"AIDS toll comes home with first Mercy death," Gaston Gazette (11/16/1991)

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"AIDS toll comes home with first Mercy death," Gaston Gazette (11/16/1991)


Bo Peterson




Obituary of Gene Sharp, among the first residents of the House of Mercy in 1991.


Gastonia, NC


Gaston Gazette




House of Mercy Archive: Binder 1 (1990-1999)


AIDS toll comes home with first Mercy death

By Bo Petersen Gazette Staff Reporter

BELMONT - A quiet death on Thursday left a gaping silence in the wake of recent news.

Gene died. He was the first established resident at the House of Mercy to die.

The House of Mercy is a home for the care of people with AIDS who have nowhere else to go.

It was opened in May by the Sisters of Mercy, a Catholic order of nuns devoted to helping the most needy.

The death of Harry Gene Shope, 47, came in the aftershock of the disclosure by basketball legend Magic Johnson that he has the AIDS virus.

Shope isn't the first House of Mercy resident to die. Last spring a resident died shortly after coming to live at the home.

"I think everyone here feels a sense of peace for Gene," said Sister Mary Wright, the house director. "He lived here in peace and I think that's how he died.

"He was a gentle, caring man and he received gentle care."

In August, he was not well, gaunt and drawn in the morning light.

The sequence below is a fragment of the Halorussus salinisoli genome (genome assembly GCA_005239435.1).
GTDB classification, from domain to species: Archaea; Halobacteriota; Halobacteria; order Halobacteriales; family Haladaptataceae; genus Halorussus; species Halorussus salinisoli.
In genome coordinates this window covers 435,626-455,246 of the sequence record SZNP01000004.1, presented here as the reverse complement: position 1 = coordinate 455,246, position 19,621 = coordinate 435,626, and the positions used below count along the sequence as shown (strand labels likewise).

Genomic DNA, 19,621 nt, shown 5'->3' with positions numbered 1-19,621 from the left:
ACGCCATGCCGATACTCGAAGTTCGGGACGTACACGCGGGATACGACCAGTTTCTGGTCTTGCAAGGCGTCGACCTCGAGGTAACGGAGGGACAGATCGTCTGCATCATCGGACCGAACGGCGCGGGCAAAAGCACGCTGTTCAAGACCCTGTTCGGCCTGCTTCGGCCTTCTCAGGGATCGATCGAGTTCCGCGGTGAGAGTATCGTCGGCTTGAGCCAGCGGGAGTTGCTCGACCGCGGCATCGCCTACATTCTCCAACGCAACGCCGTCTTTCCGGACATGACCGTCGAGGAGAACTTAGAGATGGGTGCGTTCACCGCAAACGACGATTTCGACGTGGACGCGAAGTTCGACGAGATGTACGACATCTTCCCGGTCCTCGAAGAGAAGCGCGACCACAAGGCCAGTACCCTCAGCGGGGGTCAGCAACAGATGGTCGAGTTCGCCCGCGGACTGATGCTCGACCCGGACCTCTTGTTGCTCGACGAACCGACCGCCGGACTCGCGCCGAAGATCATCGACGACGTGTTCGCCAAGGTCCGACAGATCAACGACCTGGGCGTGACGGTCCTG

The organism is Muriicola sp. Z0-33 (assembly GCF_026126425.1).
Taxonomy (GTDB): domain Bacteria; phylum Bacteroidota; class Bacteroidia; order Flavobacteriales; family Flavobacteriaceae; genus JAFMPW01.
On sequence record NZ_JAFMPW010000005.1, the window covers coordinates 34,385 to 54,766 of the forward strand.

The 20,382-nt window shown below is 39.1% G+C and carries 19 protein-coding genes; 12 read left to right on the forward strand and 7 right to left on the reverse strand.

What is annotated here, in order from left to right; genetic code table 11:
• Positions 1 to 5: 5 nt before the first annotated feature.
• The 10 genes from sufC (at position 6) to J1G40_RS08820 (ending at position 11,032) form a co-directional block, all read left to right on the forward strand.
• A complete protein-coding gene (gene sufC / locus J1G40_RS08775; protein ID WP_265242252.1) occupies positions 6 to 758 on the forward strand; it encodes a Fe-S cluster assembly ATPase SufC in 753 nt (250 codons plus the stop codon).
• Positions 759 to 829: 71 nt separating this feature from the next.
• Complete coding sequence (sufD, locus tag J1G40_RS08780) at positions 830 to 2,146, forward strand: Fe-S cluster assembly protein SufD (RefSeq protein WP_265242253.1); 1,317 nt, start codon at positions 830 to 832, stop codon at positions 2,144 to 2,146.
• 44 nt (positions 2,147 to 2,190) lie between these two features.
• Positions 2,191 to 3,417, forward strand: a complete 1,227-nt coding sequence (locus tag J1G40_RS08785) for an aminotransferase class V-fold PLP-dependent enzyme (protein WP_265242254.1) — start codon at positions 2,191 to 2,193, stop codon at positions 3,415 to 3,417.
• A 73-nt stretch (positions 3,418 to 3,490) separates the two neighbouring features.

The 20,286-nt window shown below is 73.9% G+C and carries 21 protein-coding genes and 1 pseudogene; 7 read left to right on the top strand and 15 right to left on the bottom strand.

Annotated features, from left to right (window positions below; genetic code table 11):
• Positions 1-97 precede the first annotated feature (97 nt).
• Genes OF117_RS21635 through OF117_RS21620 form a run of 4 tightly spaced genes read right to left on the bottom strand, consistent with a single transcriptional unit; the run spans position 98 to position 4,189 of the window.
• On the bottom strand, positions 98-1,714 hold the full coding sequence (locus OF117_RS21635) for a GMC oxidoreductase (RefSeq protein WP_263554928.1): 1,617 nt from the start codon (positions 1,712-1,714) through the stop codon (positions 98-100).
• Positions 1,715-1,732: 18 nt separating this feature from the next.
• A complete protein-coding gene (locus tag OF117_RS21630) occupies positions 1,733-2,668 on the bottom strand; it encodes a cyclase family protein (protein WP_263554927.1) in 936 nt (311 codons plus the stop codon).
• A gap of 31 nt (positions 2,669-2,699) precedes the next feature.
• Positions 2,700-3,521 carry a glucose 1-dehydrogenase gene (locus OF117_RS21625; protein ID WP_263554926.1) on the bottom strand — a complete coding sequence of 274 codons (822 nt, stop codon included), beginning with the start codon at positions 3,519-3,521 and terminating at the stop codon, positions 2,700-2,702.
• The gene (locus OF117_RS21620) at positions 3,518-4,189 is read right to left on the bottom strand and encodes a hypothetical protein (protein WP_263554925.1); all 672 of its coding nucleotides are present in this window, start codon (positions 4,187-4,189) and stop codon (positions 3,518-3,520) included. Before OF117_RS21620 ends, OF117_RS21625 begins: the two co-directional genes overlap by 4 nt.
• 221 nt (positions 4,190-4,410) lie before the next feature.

But he seemed at peace as he sat at a dining room table describing his life at the Mercy house.

He talked about his fear of moving there and talked about the sense of belonging he had found.

"I had it in my mind it was a barracks-type building with bunks rolled up against the wall," he said.

Instead he found a home where he could smile a little and join in the joking, where he could take part in water pistol fights.

"The caring, that's the main part, I guess," he said. "I've found somebody that cares for you. It gives you something to live for "

Shope was a roofer and a Gaston County native.

He first became seriously ill two years ago after working on a roof in the rain.

"It's heartbreaking," said the Rev. Larry Shope, Gene's brother. "His family loved him, but we couldn't take care of him in the shape he was in. I appreciate what those folks did for him.

"I think if Gene were alive he'd be the first to want people to know, and he told me, that a promiscuous lifestyle can come back to haunt you. People think they're living a fun-filled life and really they're flirting with death."

The House of Mercy is a six-bed home operating on a $166,000-per-year budget through grants, donations and Medicaid payments.

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"Reflections on the Beanster." (11/1991) Document
Gene Shope obituary (11/16/1991). Charlotte Observer Newspaper